This year has been a series of trials, and I am just making the calendar by good days I have to look forward to. One of my favourites, and I mean Christmas just pips this to the post, is Royal Ascot. I know, I'm black and a royalist. I don't care. I love it. I never feel as British or as beautiful on my way to those historical grounds, in all my polished finery.
When I was younger, I used to watch ladies on their way home. Hats in hand, or more likely barefooted on the Clapham Junction platform looking a little worse for wear, but content with their choices. Eventually, I discovered where they were all off to, looking so dapper. Outside of weddings, you never saw men in tops and tails or ladies with a veratible peacock of feathers on their heads, colours complimenting their dress, coat and bag. I love dressing up! Who doesn't? I'm desperately looking for excuses to wear hats at the moment. My poor friend has a christening this month and I've already warned her I'm wearing one of my collection.
This is my fifth year at Ascot and I am ready. My dress if from Phase Eight, my hat is from Marks and Spencer and my shoes are a little outside the British Isles - Miu Miu, but as green as my country. "IN ENGLAND'S GREEN AND PLEASANT LAND!" I'm getting ahead of myself.
So, the day starts with the most preening I ever do. False eyelashes, CC cream, foundation, blusher, highlighter, eyeliner, lip liner, lipstick and topping gloss, perfume layered, nails gelled, feet buffed - because I will wear heels and they will make me cry and if I'm going to be near Daily Mail, eagle eyed, frankly evil photographers, I ain't bringing the side down with rough feet.
I pick up my friends, and we start the day early - champagne and a toast to our gambling fortunes. We all squeeze onto the train to the racetrack, and it blooms before us!
It's glorious. All the women keep checking each other out, and forthrightly will tell anyone they admire that they are looking gooooood! It's the time to go all out - there will be cameras. There are cameras everywhere. There are the set that comes every year in unison; the girls that arrange the whole year what they will wear - the Phillip Treacy crowd of extravagant millinery - and the vintage crowd. I happily seat myself in the High Street lot. Although if I won the lottery, guaranteed I'd be in Alexander McQueen head to toe.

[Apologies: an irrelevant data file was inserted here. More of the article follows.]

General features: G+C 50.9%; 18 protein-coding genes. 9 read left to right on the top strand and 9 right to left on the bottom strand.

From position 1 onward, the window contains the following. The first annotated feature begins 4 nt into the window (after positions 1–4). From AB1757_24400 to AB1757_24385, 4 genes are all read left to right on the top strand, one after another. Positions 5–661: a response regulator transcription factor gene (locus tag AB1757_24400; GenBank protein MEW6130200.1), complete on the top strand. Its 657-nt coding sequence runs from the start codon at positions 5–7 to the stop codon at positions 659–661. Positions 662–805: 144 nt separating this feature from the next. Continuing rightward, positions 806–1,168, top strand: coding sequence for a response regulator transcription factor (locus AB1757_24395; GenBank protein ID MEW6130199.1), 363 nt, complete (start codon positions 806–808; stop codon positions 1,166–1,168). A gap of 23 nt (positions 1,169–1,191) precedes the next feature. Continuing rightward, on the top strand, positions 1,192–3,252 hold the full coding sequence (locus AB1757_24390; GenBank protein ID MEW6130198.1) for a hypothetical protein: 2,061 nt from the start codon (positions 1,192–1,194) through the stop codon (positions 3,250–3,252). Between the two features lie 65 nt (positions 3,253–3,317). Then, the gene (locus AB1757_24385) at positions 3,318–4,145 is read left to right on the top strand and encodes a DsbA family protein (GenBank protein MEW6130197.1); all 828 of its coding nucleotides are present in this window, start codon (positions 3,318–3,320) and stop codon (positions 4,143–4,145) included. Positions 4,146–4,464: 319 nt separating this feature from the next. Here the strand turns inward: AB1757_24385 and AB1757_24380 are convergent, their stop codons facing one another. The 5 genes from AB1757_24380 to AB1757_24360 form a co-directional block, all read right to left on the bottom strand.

Then it's food time:
Traditionalist as ever, and there's nothing quite like sitting in a spot of sun, with a bottle of Moet and the scent of fat, crispy soft chips in the air. Last year I saw cheese on toast doing roaring trade. No kebabs though. It's not the right place for a kebab. After? Of course! Inside the hallowed grounds of Ascot. Not today, Jeffrey!
We have a gander around, read through the Racing Post - honestly, it is genuinely like being in the middle of a Jilly Cooper novel - and pick our favourites. The one who will fund our after party drinks and meal if we win. By 1pm, we gather to greet the Queen in the procession. Her Majesty has won me a few bob by wearing the colour I've guessed she'd be wearing. Until last year when she came out of left field with bright pink.
She's sitting opposite the Ginger Winner - Prince Harry who was beaming ear to ear when she lost me a tenner. -_-
Once all the beautiful horses, their coats brushed into intricate patterns, have allowed us a peak to see if their worth our money, the racing begins. And all propriety goes right out the window. You haven't lived until you've seen a man well into his seventies, screaming, "COME ON YOU FACKING WANKER!" as his horse storms to victory. You haven't seen anything until you see a woman probably related to the queen, kick off her heels and throw her loosing tickets onto the ground and stamp on them, enraged by her loss. Girls using their scarves to sit down on the grass, men struggling with their cravats, bookies yelling the odds, the crowd clapping for the winners.
After the last race, we all congregate around the bandstand and sing the most British songs you could ever imagine. My Old Man, Jerusalem, Rule Britannia... all the while waving Union Jacks and tipping pints over your neighbour because you can't sing and not hug the nearest person next to you.
It's set to rain next week as well, but I am holding out hope - mostly because I'm not sure that my hat will survive a downpour. And yet, I am supremely confident that nothing will defeat the joy that accompanies a June racing day.
It's posh, it's messy, it's fantastic. I can't wait!